The CIA concluded that Saudi Crown Prince Mohammed bin Salman ordered journalist Jamal Khashoggi killed, but the young ruler is there to stay, and so is the cosy US-Saudi relationship, a prominent CIA whistleblower told RT.
With enough information leaked from the CIA, the NSA, the FBI and the Turkish national intelligence organization, Kiriakou says there is little doubt among the analysts that it was Mohammed bin Salman (MBS for short) who had ordered the killing.
The CIA, for its part, concluded with “medium to high confidence” that Khashoggi, a Washington Post columnist who entered the Saudi consulate in Istanbul last October, and was never seen again, was tortured and murdered on orders coming from MBS.
But despite media outrage and pressure from some US lawmakers to cut off weapons sales to Riyadh, President Donald Trump is sticking by the embattled Saudi prince, and has cast doubt on the CIA’s conclusions. Former CIA agent and whistleblower Kiriakou believes that US-Saudi relations are unlikely to change any time soon.
“We’ve got this long so-called ‘special relationship’ with the Saudis,” Kiriakou told RT. “It really isn’t a ‘special relationship.’ It’s a very simple relationship where we buy Saudi oil and the Saudis buy American weaponry….and the president doesn’t want to upset the boat.”
Don’t forget, Mohammed bin Salman is only [thirty three] years old, he’s going to be around for another half a century – and so I think very little is going to change over the long term.
Within the desert Kingdom, change is also a mere fantasy. MBS has been touted as a reformer, but has done little in practice to change the country’s medieval legal system.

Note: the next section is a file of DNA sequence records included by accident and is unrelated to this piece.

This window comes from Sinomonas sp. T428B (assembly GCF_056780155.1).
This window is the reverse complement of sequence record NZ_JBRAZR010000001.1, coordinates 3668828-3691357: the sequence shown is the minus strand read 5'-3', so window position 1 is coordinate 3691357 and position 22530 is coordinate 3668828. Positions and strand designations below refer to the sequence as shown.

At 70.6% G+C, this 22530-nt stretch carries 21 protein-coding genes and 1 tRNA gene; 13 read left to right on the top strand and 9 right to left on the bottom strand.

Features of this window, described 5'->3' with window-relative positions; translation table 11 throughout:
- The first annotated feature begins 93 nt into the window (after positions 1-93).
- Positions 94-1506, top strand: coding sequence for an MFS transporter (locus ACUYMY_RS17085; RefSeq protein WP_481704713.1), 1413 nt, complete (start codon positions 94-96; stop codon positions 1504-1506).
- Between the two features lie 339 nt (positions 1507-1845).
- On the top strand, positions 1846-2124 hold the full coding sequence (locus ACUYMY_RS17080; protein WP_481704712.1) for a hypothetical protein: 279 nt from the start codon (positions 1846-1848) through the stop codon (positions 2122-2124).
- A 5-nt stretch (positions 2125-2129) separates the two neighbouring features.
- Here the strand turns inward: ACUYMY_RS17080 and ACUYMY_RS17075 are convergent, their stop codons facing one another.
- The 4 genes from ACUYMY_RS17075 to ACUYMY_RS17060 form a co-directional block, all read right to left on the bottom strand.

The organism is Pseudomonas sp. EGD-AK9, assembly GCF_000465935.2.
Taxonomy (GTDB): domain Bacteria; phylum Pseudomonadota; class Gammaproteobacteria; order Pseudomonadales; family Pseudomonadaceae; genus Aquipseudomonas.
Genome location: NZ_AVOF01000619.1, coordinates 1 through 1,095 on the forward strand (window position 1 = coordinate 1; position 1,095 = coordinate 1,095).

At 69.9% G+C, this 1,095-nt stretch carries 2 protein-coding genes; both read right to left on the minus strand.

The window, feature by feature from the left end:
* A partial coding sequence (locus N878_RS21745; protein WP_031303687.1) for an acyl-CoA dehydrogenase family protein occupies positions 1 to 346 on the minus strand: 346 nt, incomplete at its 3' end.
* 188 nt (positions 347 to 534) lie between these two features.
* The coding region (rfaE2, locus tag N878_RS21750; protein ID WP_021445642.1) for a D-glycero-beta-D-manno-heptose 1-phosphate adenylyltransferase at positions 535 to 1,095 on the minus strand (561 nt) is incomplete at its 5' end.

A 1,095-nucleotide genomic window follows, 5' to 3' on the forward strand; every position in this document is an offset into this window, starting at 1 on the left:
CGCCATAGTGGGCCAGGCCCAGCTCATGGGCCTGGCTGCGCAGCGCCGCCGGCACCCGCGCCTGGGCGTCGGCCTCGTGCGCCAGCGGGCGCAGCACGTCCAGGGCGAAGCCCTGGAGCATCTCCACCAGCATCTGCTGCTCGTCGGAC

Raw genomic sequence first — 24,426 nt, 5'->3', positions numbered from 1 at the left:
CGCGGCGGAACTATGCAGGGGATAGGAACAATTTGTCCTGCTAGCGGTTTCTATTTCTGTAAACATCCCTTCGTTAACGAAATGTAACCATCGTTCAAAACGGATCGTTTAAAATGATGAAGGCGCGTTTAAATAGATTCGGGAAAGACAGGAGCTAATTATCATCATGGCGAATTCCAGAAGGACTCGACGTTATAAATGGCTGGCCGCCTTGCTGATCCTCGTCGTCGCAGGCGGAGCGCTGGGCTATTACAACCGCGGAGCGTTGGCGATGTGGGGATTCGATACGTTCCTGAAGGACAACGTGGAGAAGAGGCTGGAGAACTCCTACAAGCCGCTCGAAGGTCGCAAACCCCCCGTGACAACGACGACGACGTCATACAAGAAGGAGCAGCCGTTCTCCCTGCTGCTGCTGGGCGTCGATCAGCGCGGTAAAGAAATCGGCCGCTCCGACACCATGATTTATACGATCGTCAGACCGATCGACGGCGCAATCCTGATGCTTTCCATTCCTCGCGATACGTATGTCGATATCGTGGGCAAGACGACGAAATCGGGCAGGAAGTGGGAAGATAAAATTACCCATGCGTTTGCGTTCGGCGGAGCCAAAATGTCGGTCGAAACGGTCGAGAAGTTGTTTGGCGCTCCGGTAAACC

“I think the so-called reforms are all fake,” Kiriakou said. “This is a country that still crucifies people. I have a personal friend who was recently sentenced to 10 years of hard labor for participating in a peaceful pro-democracy demonstration.”
Bin Salman lifted Saudi Arabia’s longstanding driving ban on women last year, in what was hailed as the first step towards modernizing the country’s hyper-conservative gender rules. However, days before the ban was lifted, the government arrested women’s rights activists, including some who had successfully campaigned against the driving ban. The activists are still incarcerated, and some have been tortured, according to Human Rights Watch.
“Just because he’s young, just because he likes to wear Western clothes, just because he likes to go to Las Vegas and see the Beatles show, doesn’t mean he’s any different from any other Saudi leader,” Kiriakou concluded.
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